ASL Club: building community and fostering growth

Alyssa Caitlyn founder of the ASL Club here at Millersville University. Photo courtesy of Jay Lindblad

Lou Crossan
Associate Arts and Culture Editor

Millersville’s ASL club just celebrated their one year anniversary on March 29th. Since founding the club, Alyssa Caitlyn has seen community and connections grow all around her. It all started last February when an RA in South hosted an event sharing some ASL. Alyssa attended and learned basic signs like ‘help’ and ‘my name is’. She began asking around campus if an ASL club already existed, and when she discovered that none did, she decided to create it herself.

When she started the club, Alyssa knew very little sign. Even now, nearly all of her learning has come from YouTube and other online resources. Though this can sometimes be a challenge, she welcomes the opportunity to grow with the rest of the club members. “The whole point is to have a community of learning”, she says.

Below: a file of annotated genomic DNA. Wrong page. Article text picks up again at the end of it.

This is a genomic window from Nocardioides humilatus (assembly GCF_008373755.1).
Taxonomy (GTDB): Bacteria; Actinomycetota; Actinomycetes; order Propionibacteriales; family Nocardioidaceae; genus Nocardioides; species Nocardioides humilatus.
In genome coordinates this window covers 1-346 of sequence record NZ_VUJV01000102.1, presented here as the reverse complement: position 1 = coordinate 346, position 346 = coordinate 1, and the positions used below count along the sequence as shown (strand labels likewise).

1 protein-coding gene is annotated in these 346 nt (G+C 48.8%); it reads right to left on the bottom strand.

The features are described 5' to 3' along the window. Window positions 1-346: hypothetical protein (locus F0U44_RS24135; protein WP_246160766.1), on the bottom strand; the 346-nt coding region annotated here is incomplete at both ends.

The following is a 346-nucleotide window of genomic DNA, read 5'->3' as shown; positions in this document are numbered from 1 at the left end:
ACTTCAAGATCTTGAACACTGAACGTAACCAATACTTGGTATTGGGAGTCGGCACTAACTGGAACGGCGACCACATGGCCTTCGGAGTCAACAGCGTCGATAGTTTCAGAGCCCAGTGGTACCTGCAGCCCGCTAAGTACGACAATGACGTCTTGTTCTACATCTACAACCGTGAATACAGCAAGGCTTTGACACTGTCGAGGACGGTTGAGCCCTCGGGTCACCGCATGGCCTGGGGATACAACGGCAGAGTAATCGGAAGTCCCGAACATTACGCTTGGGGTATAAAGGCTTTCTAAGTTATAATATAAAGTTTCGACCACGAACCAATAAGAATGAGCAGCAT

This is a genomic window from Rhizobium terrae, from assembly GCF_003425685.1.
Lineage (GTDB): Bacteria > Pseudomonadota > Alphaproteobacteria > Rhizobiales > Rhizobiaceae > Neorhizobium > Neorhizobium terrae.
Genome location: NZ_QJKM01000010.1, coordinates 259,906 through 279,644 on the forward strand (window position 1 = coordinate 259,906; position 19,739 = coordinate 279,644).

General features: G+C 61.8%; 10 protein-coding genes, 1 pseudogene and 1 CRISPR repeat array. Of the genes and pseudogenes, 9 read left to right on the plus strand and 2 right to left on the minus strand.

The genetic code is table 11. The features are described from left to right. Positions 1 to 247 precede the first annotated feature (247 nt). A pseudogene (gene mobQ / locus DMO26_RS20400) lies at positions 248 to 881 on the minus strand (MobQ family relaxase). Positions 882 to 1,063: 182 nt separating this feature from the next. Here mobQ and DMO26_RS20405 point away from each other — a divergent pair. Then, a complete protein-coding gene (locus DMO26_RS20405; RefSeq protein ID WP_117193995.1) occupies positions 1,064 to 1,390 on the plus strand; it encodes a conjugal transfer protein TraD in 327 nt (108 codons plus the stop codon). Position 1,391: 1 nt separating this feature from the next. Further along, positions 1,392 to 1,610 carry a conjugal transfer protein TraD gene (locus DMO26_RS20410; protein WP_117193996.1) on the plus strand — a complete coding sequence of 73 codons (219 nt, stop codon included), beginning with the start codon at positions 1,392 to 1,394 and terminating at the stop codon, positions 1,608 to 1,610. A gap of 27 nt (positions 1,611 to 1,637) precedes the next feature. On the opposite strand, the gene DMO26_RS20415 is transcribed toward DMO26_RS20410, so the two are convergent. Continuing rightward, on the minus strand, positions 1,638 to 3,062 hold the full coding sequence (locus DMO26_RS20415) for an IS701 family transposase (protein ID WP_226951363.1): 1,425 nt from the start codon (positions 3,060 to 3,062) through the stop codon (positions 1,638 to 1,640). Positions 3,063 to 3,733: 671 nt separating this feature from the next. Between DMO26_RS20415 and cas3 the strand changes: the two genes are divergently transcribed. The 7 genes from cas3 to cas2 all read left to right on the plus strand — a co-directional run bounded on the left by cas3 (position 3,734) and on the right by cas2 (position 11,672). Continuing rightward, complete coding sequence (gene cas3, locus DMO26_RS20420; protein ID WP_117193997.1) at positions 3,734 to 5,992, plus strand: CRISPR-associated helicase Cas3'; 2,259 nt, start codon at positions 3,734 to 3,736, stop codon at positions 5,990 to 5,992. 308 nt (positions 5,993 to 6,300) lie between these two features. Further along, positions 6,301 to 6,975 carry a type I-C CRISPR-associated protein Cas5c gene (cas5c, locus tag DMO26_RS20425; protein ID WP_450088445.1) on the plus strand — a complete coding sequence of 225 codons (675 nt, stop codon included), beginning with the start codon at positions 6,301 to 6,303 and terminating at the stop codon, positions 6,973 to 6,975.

Since ASL became a serious part of Alyssa’s life, she’s felt some things change drastically. “The connections I’ve made on campus are immense. The ways I’ve related others over his topic have really impacted me personally”. Alyssa always wanted to be a teacher, but since picking up ASL has seen big changes in her career plans. An inspiring visit from Dr. Bruce Mortenson of Towson University to the club last semester made Alyssa realize she wants to go to grad school for psych, with a focus in ASL. “I might be interested in researching in grad school how ASL can impact hearing students and help them learn”. She hopes to bring ASL into more schools.

When one begins to explore ASL and deaf culture, it’s like another part of the world opens up around them. Alyssa has noticed ASL in pop-culture places like ‘NCIS’ and ‘A Quiet Place’. ASL club even partnered last semester with Ville After Dark to show ‘A Quiet Place’. Alyssa plans to explore pop-culture more by teaching songs in ASL over the next few club meetings.

She has found so much gratification in having the privilege to share ASL with those around her. Alyssa also is a student tour guide and will be providing a personal tour, and interpreting for, a prospective student this weekend. She is a valuable asset to the admissions office, and while appreciates the praise, says overall that it’s just humbling to have the capability to help others in this way. “When someone’s eyes light up when they realize I can sign with them, it fills my heart with so much joy and makes me so happy. It’s this contagious excitement”. Alyssa hopes to continue to share her love for ASL with those around campus.

ASL club meets Thursdays at 7:30 pm in Stayer 104. Their email is